Parashat Re’eh – Erev Shabbat 7 August 2021
Week of 01 – 07 August 2021
Torah portion: Deuteronomy 11:26-16:17 Haftarah: Isaiah 54 :11-55
Theme: See, I set before you
Parashat Re’eh states, “Every seventh year you shall practice remission of debt” (Deuteronomy 15:1). The term used is “sh’mitah”, which has the root meaning “to let drop” (Plaut, 1270). R. Pesach Schindler explained that in the first century CE, Hillel, the Elder, who lived around the time of Jesus, was the legal head of a community. He saw the problems associated with a literal application of the precept. (Unless you are a tzadik who is able to carry out this precept to the letter, you are such a righteous person that you don’t belong in this world). Hillel teaches that common sense is stronger than theology and analyzes what can be done. It always remains clear that taking advantage of a situation is considered stealing, and “remembrance” of the law with close reading of the text remains the starting point. The action that Hillel takes is the institution of a court. This court becomes God’s agent for justice in this world. The court then allows for a “prosbul”, a contract, which circumvented its abuses (Plaut, 1270). For me, as an individual, this teaching reinforced that the interpretation of a text is not a means to avoid implementation of a challenging precept; rather it is a means to honor the text and make its application meaningful.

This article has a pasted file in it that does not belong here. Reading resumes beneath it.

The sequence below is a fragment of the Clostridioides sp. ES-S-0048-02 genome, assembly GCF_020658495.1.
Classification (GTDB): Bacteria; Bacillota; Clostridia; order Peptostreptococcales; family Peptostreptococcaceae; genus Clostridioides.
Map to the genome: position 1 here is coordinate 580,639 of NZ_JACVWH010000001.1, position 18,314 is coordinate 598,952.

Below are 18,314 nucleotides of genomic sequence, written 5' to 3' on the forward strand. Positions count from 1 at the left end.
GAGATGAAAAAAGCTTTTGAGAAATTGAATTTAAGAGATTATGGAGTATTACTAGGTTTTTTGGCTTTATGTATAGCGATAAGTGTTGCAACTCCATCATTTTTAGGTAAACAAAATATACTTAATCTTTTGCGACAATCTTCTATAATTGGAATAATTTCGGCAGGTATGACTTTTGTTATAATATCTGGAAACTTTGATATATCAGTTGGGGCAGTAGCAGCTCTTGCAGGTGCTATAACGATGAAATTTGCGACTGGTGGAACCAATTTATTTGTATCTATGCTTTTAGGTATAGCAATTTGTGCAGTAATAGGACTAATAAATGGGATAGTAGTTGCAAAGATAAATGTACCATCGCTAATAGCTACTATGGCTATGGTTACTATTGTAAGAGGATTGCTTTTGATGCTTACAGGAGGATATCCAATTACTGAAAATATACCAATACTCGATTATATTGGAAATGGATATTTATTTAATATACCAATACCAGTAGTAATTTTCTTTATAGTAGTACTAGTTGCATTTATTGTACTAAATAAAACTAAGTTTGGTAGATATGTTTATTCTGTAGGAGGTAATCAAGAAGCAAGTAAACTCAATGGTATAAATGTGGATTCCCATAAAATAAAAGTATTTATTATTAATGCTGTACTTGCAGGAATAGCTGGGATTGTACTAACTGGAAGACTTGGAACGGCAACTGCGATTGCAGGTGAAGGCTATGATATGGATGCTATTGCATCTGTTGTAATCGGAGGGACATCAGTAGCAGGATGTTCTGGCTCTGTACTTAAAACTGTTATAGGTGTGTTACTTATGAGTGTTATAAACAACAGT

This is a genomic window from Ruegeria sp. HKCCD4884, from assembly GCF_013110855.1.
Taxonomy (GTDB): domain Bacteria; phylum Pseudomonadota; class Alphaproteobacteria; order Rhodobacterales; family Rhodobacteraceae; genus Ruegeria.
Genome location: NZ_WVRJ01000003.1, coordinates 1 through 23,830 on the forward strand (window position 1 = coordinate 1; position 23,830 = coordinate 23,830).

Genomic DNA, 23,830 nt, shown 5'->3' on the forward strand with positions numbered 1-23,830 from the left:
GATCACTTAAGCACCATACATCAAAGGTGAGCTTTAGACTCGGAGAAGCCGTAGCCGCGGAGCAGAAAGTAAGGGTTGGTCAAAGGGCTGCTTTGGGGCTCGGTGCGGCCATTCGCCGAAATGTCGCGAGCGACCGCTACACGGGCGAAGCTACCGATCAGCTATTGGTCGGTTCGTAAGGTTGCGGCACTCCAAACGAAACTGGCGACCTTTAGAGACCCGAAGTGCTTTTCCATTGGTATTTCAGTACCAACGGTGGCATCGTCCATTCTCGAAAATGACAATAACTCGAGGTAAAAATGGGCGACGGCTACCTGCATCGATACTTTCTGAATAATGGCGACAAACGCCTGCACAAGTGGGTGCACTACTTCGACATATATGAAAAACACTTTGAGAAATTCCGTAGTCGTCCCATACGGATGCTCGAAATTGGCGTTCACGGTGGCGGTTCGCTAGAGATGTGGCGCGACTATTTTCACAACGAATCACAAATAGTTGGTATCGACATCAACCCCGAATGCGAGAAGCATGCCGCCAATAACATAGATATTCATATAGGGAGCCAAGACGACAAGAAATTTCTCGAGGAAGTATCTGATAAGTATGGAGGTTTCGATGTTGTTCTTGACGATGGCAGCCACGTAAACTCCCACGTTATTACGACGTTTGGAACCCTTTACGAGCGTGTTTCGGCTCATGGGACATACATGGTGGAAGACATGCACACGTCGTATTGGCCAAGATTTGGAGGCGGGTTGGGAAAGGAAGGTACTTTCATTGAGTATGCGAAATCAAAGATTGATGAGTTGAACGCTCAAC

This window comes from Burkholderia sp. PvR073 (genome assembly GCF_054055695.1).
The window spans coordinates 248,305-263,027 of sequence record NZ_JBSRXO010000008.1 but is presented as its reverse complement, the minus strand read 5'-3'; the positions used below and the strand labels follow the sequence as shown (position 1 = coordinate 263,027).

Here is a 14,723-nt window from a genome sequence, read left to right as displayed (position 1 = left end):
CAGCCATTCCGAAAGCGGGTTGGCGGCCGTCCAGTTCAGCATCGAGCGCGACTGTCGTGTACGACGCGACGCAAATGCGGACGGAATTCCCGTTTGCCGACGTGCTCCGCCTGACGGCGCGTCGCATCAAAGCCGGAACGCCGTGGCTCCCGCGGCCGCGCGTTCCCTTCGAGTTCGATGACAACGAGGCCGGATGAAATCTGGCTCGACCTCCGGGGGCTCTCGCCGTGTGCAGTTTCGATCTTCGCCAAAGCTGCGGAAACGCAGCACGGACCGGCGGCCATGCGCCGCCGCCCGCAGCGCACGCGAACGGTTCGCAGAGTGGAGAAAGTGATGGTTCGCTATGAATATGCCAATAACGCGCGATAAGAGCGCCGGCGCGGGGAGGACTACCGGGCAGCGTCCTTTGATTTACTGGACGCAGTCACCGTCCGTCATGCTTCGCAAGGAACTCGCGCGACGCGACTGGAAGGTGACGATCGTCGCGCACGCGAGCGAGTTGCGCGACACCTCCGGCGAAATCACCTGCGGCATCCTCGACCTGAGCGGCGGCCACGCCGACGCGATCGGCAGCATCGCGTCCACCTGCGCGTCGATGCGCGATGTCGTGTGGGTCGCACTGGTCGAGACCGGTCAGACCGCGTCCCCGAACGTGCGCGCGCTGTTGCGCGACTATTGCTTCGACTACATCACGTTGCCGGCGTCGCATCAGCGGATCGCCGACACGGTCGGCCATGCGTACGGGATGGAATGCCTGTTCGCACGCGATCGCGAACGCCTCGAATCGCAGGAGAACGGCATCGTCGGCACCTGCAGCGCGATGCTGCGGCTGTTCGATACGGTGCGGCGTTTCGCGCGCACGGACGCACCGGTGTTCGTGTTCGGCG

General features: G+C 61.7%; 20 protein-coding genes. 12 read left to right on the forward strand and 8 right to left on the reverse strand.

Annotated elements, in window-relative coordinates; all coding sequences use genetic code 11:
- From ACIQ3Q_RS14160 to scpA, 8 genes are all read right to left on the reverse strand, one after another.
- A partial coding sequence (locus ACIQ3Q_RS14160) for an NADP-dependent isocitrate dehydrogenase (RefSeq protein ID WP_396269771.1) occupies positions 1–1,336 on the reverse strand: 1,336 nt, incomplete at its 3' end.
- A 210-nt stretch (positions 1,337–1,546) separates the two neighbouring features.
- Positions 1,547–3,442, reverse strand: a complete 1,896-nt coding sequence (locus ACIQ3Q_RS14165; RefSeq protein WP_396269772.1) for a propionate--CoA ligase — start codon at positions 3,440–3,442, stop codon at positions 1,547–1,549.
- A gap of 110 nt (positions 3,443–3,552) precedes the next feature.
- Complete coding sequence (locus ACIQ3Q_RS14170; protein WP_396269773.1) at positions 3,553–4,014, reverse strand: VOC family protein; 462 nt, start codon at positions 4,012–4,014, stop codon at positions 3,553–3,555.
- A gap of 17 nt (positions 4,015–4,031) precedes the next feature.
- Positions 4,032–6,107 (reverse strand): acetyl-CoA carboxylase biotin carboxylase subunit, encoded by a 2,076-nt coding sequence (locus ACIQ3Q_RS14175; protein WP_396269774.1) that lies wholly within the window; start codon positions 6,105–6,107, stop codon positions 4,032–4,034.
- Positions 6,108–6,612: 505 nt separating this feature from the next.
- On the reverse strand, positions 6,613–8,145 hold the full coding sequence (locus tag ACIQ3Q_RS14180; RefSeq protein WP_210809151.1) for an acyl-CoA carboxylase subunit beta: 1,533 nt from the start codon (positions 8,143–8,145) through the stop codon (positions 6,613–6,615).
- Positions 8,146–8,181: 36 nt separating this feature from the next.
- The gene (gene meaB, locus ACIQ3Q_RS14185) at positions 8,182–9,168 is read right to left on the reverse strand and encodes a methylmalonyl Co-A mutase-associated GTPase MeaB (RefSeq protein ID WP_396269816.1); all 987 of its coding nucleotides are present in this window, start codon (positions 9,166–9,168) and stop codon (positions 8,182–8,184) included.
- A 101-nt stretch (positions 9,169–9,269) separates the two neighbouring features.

Parashat Re’eh, as part of the Book of Deuteronomy, is written in a style based on older Assyrian and other Near-Eastern writings. It uses Moses as the speaker who begins with the phrase: re’eh, (resh aleph, hey) meaning, “see”; “anochi notech lifnechem”, meaning, “I set before you” (Deut. 11:26) which affirms the free choice given to us. (Plaut, 1259)
A precept, easier to fulfill, is found in Deuteronomy 12:12 and 16:11, “You shall rejoice”, and again in 16:15, “You shall have nothing but joy.” The context here is the three (agricultural, pilgrim) festivals of Pesach, Shavuot and Sukkot. Nehama Leibowitz in “Studies in Devarim” (151) points out that there is no precept for joy regarding Pesach. It is stated once for the celebration of Shavuot, and repeated twice for Sukkot. Verse 16:15 uses the phrase “ach”, (aleph, kaf) which is interpreted as doing nothing else but rejoice, while an alternative interpretation is that certain work and study of Torah is ordained in the spirit of rejoicing (152).
To take a slightly closer look at Sukkot, commonly called “zeman simchateinu”, or “the season of our rejoicing”; this joy could be interpreted as joy for completing the harvest, or because of finishing the process of repentance of the Days of Awe. We are meant to have a sense of fulfillment and security (Strassfield, 126)
For Reflection and Discussion: 1. Could I review, teach or study the Hebrew vocabulary?
2. Respect for precepts and law requires attention and interpretation. Where am I challenged in that area today? 3. Where does our work and rest include fulfillment, security and joy?
Bibliography: Leibowitz, Studies in Devarim (Israel, Maor Wallach Press); Plaut, The Torah, A Modern Commentary (New York, 2006); Strassfield, The Jewish Holidays (New York, 1985).
This week’s teaching commentary was prepared by
MariAnn (Marjan) Saenen, B.A. M.A. Michigan State University,